The Silent Years: The Complete Collection

Dorothy Mayling thought her worst problem was an ongoing family feud – then the Silence came and assaulted her family, the people she was determined to keep safe.

Helen Locke fought to hold together a bastion of civilization against the zombie-like Silents and those who would rather be savages alike.

And young Becky was a survivor, raised in the aftermath, and only wanting to live her life – when the true horror of the plague was revealed.

These three novellas, originally published separately as Mother, Crone, and Maiden are now available in one combined edition.

They tell the story of the zombie apocalypse through the eyes of three very different women – a formerly privileged white woman in the American South, a politician struggling to hold together the remnants of civilization, and a girl who does not remember the world before.

This is not your mother’s zombie story – far from being a Walking Dead style gore fest it is a quiet apocalyptic horror that deals far more with the reactions of humanity to the end of civilization, and the difficulties holding it together, rebuilding it, and working out who, in the end, should lead.

Excerpt from “Mother”

Some people called Los Angeles a suburb of hell. The government closed down that city, too. And Portland. As if the contagion was being blown down the coast.

Perhaps the Rockies were a barrier. Perhaps this “flu” would stay that side and burn itself out.

The TV blared with some preacher’s take on the virus: “This is what happens to the nest of iniquity. The actors! The homosexuals!” His voice was gravel.

Dorothy changed the channel. She did not want to listen to a preacher rant right now. It was not the gays’ fault that there was flu in Los Angeles.

The news channels weren’t showing any images from the west coast, official or otherwise.

The boys were playing with their consoles. Thomas was wrapped in a book, his nose buried in physical pages. They were distracting themselves, she knew, just as she needed to.

She slipped out of the room to check the computer. No matter what the quarantine, somebody would have smuggled images out. She had a sudden urge to see what was going on, to know a little more.

She found images that would haunt her for the rest of her life.

Image: a hospital ward full of people chained to their beds.

Image: a riot at the foot of Seattle’s Space Needle, with the police firing tear gas into an oncoming crowd. The faces in the crowd were oddly blank.

Image: a man in a street that could be almost any American city. He had a gun in his hand and was looking down at a body with a look of utter sorrow on his face.

Image: a child, looking at the camera. With this one, there was sound. She babbled nonsense, a serious look on her twelve-year-old face.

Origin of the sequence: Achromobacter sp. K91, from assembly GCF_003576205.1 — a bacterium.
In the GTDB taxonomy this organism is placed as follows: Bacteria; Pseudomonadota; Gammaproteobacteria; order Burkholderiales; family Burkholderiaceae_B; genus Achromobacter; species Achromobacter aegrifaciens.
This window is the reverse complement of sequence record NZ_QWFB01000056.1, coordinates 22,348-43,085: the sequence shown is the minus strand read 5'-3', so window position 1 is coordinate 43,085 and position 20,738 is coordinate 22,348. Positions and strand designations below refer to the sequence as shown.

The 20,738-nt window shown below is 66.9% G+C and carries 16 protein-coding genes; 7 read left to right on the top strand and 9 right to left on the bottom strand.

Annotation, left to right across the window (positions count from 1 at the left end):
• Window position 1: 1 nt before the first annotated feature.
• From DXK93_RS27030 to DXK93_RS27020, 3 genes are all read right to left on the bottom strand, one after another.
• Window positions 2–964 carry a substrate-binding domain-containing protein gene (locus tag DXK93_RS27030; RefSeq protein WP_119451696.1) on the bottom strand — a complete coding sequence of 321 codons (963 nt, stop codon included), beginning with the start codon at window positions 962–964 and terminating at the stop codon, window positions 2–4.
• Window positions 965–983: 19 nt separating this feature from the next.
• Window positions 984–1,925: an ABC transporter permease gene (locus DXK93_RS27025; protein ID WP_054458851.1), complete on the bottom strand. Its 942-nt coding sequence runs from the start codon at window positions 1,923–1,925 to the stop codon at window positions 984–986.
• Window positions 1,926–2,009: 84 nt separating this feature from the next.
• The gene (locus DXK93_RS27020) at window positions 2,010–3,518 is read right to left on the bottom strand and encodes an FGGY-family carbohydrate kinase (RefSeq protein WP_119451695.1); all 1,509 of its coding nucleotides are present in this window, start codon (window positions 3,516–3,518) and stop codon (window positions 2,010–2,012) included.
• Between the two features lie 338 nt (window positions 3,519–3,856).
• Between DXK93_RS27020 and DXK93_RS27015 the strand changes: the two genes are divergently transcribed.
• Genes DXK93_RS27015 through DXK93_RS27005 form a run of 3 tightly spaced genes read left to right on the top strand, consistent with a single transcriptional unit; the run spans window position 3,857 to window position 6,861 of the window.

Dorothy’s head sank into her hands, unable to look further.

It was not the flu. It was something else, something new. Something that turned people violent. It was sweeping the country. A blaze. A fire.

Maybe they needed a fire, a cleansing, but… she was haunted by the face of that child who spoke nonsense but expected to be understood. Haunted by the blank faces of the crowd.

There were rumors now that the plague slowly destroyed one’s ability to speak. First victims used the wrong words, and then they lost the ability to speak. Finally, their reason fled.

Somebody, she was not sure who, had given it a name, a name that propagated through the net’s underground and then popped up here and there. The name spread like the plague itself.

They were calling it the Silence.

That was the effect it had on Dorothy, momentarily stealing her speech. It was spreading. God, it was spreading like fire in a California valley in the dry season.

In Dorothy’s mind, the face of the child morphed into Junior’s face. That image lingered in the shadows behind her eyes.

The Silence would not come here; it could not. They…

…did not have it contained.

Image: Japanese women surrounding the cameraman. There was no audio, only the frustration and despair in their eyes, the fear of what might come or what might already have happened.

This virus could…could what? Maybe these people would recover in a few weeks and be fine. Or maybe everyone was going to die.

Dorothy could not believe it would be so simple in light of the images she viewed. Fear for her children choked her, nothing else on her mind right now. She decided that the boys were not going to school again until this “Silence” was all over and someone had found a cure for this…whatever it was.

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